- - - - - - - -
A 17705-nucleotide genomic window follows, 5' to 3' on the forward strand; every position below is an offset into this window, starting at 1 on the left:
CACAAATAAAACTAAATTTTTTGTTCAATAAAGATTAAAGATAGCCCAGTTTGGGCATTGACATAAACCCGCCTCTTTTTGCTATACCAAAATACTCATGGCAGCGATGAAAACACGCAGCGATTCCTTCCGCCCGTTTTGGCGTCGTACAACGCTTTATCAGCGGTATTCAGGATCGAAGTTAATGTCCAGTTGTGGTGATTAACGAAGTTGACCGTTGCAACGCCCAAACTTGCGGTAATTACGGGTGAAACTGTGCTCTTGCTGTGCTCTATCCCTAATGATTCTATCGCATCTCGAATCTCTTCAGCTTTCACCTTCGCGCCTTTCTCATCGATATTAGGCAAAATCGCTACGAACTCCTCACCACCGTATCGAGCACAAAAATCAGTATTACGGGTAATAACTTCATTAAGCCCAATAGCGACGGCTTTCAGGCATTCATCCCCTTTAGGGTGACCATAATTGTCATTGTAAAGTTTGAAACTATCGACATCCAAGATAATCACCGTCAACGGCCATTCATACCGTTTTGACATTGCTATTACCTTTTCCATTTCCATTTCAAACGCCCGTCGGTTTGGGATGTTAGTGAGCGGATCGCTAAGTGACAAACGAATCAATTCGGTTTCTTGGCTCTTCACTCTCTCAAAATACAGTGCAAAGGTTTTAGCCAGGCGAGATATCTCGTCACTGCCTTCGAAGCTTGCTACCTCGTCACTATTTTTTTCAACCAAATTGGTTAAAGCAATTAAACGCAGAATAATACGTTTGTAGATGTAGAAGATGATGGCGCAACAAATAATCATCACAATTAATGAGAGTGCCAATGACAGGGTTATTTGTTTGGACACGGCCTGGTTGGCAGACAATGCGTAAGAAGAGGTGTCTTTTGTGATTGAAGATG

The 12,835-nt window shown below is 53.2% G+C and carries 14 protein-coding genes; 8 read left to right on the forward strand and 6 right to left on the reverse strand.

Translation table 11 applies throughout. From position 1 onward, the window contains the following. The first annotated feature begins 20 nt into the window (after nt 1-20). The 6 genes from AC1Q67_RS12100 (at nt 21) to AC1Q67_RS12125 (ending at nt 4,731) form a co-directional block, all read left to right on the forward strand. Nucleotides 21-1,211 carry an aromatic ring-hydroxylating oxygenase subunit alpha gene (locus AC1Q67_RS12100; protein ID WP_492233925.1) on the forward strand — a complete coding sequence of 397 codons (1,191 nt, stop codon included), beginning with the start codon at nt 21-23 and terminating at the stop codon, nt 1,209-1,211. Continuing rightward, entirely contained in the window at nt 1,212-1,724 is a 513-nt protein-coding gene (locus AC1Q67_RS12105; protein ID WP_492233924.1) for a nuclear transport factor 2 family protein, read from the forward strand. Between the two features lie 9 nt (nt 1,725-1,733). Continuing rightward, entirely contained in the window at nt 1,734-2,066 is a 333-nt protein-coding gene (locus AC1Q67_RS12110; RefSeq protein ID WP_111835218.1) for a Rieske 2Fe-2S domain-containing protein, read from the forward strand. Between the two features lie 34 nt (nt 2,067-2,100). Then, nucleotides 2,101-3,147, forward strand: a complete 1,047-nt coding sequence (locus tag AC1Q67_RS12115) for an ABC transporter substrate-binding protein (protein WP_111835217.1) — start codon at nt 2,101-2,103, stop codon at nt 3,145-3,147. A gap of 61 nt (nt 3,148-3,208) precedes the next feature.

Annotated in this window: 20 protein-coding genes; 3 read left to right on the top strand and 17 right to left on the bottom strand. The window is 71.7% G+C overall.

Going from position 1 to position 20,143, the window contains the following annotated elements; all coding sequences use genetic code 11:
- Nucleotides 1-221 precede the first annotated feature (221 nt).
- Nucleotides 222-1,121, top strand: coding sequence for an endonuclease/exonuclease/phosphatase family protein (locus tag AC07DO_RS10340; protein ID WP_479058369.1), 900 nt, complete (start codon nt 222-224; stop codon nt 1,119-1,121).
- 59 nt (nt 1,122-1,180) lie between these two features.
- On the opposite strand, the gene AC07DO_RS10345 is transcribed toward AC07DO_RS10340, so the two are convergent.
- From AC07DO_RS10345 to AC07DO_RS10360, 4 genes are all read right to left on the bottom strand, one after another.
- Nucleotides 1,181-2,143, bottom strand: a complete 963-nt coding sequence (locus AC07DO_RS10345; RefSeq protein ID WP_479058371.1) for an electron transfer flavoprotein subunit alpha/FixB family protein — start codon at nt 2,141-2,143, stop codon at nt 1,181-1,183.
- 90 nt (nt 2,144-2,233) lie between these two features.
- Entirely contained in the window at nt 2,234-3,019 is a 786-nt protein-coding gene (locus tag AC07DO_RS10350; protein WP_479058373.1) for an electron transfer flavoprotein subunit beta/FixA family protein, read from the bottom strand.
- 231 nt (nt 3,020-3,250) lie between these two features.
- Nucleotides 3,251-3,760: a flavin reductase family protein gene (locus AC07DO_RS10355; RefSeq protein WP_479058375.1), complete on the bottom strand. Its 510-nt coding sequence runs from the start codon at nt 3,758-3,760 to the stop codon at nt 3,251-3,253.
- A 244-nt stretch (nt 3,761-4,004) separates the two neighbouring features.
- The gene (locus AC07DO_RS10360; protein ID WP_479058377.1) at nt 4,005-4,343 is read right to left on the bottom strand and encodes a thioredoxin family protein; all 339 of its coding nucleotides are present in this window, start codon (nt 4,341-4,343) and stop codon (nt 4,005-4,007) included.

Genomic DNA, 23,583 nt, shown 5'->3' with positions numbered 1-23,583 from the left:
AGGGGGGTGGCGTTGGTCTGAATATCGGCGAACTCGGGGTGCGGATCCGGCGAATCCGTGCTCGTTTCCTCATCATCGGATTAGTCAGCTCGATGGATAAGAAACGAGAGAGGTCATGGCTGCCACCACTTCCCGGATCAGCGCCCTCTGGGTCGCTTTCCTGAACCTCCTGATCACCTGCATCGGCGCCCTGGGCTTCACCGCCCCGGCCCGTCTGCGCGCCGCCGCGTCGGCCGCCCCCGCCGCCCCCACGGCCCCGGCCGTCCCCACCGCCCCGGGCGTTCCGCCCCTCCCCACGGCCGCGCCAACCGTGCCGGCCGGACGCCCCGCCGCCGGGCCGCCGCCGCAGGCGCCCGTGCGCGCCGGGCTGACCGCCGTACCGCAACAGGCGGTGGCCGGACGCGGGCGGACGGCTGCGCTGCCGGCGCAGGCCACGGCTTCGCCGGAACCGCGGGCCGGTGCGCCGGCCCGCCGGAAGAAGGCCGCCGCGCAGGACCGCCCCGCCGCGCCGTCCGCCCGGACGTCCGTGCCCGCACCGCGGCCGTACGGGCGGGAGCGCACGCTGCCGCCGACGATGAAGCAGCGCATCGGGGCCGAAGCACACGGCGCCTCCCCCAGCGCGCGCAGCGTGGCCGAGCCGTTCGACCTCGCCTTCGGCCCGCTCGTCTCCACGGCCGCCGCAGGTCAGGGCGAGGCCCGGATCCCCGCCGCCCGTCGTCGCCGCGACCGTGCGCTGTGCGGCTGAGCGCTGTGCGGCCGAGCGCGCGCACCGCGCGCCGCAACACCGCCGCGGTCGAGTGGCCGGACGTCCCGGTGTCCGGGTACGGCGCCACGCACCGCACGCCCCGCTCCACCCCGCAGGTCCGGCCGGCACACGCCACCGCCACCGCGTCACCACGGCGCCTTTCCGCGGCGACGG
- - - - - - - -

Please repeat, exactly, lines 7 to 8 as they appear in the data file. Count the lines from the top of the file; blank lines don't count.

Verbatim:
- Nucleotides 1-221 precede the first annotated feature (221 nt).
- Nucleotides 222-1,121, top strand: coding sequence for an endonuclease/exonuclease/phosphatase family protein (locus tag AC07DO_RS10340; protein ID WP_479058369.1), 900 nt, complete (start codon nt 222-224; stop codon nt 1,119-1,121).